21 October 2022

Spring barley harvest in Europe

Better than expected | The quantitative results of the spring barley harvest in Europe have been better than expected in some regions. The harvests in Scandinavia and in the UK are the main contributors. In France and Germany, too, the results are better than initially expected, although the quality is quite heterogeneous after the hot and dry weather.

For France, the potential yield is estimated at between 2.9 million and 3.7 million tonnes. The quality brings uncertainty though, but the protein values should still meet the requirements of maltsters and brewers, and the screening shows strong differences.

In addition, French goods can only be delivered to Germany to a limited extent when water levels on the waterways are low, as they have been recently. The export surplus is estimated at 1.5 to 1.7 million tonnes. In Denmark, a good harvest was achieved this year thanks to timely rainfall. Some yields were well above the average of 6.5 t/ha, and the export surplus could be 0.9 million tonnes. While in Sweden similarly good growing conditions prevailed, there are fears of qualitative losses in Finland after heavy rainfall in August.

The United Kingdom reports good yields and good qualities compared to 2021. The lower acreage alone leads to a lower export potential of only about 400,000 t instead of up to 600,000 t otherwise. In Germany, the area was expanded and crop was also harvested early and dry. While the screening often fits, the protein content varies between less than 9.5 and more than 13 percent depending on the region.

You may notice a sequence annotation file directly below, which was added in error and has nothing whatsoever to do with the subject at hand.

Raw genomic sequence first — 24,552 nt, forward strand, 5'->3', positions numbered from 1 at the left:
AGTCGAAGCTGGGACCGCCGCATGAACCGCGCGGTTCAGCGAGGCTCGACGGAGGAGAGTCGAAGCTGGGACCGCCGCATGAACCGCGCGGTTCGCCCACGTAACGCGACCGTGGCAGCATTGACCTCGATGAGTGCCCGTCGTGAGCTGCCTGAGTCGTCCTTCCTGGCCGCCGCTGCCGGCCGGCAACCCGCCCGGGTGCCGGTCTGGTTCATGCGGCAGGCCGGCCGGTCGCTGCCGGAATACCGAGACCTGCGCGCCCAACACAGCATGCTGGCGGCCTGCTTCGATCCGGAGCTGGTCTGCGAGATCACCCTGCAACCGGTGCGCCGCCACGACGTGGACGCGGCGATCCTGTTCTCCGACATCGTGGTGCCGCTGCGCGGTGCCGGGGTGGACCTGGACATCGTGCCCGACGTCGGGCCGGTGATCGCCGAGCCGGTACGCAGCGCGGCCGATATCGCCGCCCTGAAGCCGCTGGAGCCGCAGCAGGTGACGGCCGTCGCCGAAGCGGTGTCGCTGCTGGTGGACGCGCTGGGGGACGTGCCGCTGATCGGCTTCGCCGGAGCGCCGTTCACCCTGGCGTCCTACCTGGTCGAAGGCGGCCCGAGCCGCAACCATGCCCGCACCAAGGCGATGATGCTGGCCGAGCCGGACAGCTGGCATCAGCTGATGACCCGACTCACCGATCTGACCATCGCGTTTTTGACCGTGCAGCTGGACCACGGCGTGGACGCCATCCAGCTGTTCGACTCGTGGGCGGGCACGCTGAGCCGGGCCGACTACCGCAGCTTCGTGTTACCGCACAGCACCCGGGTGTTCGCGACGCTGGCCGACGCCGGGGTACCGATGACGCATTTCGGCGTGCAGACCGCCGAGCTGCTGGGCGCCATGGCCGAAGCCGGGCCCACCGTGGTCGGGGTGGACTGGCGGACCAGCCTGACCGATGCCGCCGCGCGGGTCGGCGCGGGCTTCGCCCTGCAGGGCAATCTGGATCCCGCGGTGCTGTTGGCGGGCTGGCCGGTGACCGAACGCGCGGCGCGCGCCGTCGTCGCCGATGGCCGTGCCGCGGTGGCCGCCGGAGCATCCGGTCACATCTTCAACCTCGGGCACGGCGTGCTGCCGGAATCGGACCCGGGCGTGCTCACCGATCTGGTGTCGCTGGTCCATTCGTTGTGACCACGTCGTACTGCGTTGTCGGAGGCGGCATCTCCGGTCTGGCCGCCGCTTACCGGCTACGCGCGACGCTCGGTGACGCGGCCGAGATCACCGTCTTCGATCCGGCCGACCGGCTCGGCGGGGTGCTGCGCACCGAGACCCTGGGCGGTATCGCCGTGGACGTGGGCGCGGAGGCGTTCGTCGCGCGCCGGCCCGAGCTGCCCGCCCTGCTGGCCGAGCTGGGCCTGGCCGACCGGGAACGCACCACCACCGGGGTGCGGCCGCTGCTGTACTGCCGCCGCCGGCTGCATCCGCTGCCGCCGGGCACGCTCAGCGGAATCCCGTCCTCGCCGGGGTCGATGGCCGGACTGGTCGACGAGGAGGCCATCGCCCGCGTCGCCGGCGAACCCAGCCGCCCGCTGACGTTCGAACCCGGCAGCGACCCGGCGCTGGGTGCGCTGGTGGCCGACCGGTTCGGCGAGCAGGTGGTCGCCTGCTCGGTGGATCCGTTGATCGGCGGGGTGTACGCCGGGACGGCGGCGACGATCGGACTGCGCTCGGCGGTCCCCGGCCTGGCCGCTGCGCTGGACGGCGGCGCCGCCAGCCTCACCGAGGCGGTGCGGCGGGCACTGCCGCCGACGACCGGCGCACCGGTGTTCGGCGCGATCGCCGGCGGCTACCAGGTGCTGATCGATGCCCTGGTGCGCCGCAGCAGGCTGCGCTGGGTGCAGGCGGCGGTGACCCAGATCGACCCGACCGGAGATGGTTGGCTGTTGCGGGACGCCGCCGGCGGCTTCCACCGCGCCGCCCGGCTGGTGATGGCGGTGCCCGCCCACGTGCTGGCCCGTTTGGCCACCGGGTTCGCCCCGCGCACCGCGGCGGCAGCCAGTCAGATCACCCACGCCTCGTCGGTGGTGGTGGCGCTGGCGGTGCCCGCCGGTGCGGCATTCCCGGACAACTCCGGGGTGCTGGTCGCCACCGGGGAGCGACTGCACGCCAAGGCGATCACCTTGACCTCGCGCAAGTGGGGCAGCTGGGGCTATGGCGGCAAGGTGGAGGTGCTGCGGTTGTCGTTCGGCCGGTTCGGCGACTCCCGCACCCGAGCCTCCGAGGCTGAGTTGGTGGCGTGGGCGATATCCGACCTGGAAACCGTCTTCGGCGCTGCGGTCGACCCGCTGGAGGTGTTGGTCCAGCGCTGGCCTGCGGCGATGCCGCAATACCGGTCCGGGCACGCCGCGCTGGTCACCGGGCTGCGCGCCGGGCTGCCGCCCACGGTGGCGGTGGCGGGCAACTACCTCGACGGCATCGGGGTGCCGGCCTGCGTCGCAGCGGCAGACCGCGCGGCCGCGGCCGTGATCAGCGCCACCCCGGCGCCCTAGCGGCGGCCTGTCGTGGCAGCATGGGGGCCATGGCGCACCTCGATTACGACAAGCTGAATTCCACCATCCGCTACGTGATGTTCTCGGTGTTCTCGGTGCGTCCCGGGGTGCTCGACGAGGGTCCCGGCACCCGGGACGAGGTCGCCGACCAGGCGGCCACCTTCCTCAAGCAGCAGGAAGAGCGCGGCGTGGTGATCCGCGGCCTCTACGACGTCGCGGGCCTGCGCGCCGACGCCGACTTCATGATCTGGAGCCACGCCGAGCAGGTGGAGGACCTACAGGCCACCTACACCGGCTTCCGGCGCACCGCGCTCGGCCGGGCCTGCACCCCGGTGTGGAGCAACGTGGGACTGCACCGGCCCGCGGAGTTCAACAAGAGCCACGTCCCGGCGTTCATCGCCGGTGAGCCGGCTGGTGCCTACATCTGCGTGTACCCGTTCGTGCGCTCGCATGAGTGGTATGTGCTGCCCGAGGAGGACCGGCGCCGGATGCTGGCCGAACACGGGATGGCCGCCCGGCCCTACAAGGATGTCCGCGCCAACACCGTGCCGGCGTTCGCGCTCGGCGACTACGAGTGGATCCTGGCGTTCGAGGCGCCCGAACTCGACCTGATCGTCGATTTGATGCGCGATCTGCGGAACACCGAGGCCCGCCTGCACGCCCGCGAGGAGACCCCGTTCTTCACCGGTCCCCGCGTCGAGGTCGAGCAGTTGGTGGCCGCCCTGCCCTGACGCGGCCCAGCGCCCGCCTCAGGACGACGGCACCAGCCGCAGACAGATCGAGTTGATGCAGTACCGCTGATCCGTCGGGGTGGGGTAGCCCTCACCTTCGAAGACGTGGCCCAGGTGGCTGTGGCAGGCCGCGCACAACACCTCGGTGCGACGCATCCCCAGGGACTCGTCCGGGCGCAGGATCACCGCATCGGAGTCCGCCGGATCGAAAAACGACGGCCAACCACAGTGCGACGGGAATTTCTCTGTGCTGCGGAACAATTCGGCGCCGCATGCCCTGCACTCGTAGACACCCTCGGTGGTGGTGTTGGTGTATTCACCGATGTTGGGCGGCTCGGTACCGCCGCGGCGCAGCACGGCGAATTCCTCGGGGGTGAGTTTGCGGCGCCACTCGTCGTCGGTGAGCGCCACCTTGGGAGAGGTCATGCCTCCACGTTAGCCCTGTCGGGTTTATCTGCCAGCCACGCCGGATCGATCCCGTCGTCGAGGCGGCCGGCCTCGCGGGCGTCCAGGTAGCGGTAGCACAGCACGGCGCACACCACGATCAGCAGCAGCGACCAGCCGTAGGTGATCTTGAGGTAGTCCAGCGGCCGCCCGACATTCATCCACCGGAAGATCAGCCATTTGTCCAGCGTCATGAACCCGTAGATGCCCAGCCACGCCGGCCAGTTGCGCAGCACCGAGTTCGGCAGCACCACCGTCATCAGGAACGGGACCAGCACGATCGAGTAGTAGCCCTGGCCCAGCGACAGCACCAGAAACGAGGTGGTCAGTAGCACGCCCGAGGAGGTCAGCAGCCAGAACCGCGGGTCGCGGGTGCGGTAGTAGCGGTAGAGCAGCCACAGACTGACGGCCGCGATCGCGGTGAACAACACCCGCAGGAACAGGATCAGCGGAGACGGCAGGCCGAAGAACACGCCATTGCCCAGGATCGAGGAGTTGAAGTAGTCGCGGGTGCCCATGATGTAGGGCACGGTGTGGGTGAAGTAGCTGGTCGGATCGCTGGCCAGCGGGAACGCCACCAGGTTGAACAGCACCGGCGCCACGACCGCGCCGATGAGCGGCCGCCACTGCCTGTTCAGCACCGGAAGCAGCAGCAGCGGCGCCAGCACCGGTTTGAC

The drought has led to very unsatisfactory yields in parts of Austria as well as regionally in the Slovak Republic. Austria expects a need for imports, Slovakia still hopes to break even. The Czech Republic expects a similarly high production as in 2021 and a large share of malting barley, of which about 300,000 to 400,000 t could be exported. Hungary reports large differences in both protein values and fears a need for imports. Poland, on the other hand, expects a good quality of its malting barley and an import demand of 250,000 to 300,000 t.


From the current perspective, the market assumes that this year's crop from the EU could last for about 12.5 to 13 months. Even without surpluses from the 2021 harvest, the current supply situation is considered tight, but not worrying. A timely 2023 harvest would be reassuring.

However, a more pressing issue could become the availability of gas in the processing industry. There are already reports of reduced malting capacity or temporary shutdowns of brewing facilities for lack of gas. This could improve the supply of barley and possibly have a weakening effect on prices. On the other hand, the drought in China and its impact on the Chinese crop needs to be considered. With greater import demand, this could in turn have a stabilising effect on prices.

The difficult logistics also remain an issue. High freight rates are weighing on the market. However, contracts are often concluded for later dates from October onwards, when the situation on the waterways is likely to improve.

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